In humans, anxiety disorders are so common that we all stand a 10 to 20% chance of experiencing extreme anxiety or panic attack in our lifetime! It shouldn’t be surprising therefore that our pets have similar problems. Separation anxiety is for instance one of the most common reasons why dog guardians consult with a behaviorist. Some cases are so severe, according to Braitman, that if they were humans, they would be hospitalized! But unlike people who may suffer separation anxiety while growing up and separated from a parent or loved one, dogs can develop separation anxiety at any age. Being alone can be very distressing to a dog and many will try to escape. Some dogs show signs of such extreme panic that they probably feel like they’re in a life or death situation. Contrary to children though, the presence of any human can help them calm down, not just their primary person.
But according to Temple Grandin, “just because an animal isn’t compulsively pacing, chewing or repeatedly gnawing someone else’s tail, doesn’t mean the animal is happy”. Some animals can withdraw when stressed instead of being destructive for instance. Such animals won’t be diagnosed even if they are suffering as much as their counterparts.
Why do animals develop such behaviors? What leads animals to the point of madness?
There are 3 main factors:
- Breeding for specific physical traits increases the chances of problematic behaviors being passed down in the genetic pool. As Braitman points out: “ a parallel in human breeding would be deeply disturbing”. Specific markings and proportions can be connected to other traits, such as fearfulness, anxiety or aggression. Certain breeds for instance are prone to specific disorders. Bull terriers, Terriers and Border Collies, are susceptible to tail-chasing compulsions; Old Engligh Sheepdogs, Wirehead Fox Terriers and Rottweilers may chase patches of light; German Shepherds, Cavalier King Charles Spaniels and Norwich Terriers have a higher tendency than others to snap at flies that do not exist, etc.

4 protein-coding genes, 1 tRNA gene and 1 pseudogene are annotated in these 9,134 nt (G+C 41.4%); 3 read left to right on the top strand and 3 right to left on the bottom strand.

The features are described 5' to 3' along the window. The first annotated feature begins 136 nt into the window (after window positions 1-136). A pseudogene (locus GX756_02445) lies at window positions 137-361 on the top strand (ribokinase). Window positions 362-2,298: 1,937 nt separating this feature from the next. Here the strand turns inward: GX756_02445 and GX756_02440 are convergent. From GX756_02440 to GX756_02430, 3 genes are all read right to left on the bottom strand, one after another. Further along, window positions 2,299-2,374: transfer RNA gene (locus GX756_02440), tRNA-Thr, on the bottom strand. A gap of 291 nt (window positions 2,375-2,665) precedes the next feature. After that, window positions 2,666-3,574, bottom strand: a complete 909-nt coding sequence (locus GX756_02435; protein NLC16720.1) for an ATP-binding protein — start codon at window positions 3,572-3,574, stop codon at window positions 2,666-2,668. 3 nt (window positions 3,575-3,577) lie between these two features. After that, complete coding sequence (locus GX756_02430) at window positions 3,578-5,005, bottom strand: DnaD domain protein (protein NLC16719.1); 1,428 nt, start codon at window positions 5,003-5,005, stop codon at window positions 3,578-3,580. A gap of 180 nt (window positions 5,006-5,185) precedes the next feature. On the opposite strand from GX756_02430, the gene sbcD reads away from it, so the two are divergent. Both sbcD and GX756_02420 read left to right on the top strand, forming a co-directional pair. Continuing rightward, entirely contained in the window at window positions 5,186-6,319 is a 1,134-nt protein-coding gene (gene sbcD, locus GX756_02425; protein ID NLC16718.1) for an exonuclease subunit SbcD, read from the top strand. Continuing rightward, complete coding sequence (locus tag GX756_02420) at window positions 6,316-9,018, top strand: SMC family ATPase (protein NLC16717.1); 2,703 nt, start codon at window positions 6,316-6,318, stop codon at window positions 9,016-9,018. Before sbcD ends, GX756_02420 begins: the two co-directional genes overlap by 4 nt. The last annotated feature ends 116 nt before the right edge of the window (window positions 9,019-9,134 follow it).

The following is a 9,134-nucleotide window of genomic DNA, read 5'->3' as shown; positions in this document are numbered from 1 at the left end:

- Abuse and neglect can have lasting effects on an animal. In the early phases of development, when the neural pathways are developing, allowing for memories, decisions, emotions and other mental experiences to take place, if some of the synapses or neuronal pathways are not used or if they are bathed in high levels of stress hormones, they will atrophy. As a result, the animal may suffer serious and lasting emotional problems. When pups have suffered abuse of neglect, their chance of developing into confident and well-adjusted adults is compromised. They can be harder to live and work with and can be more aggressive, increasing their chance to end up at the pound.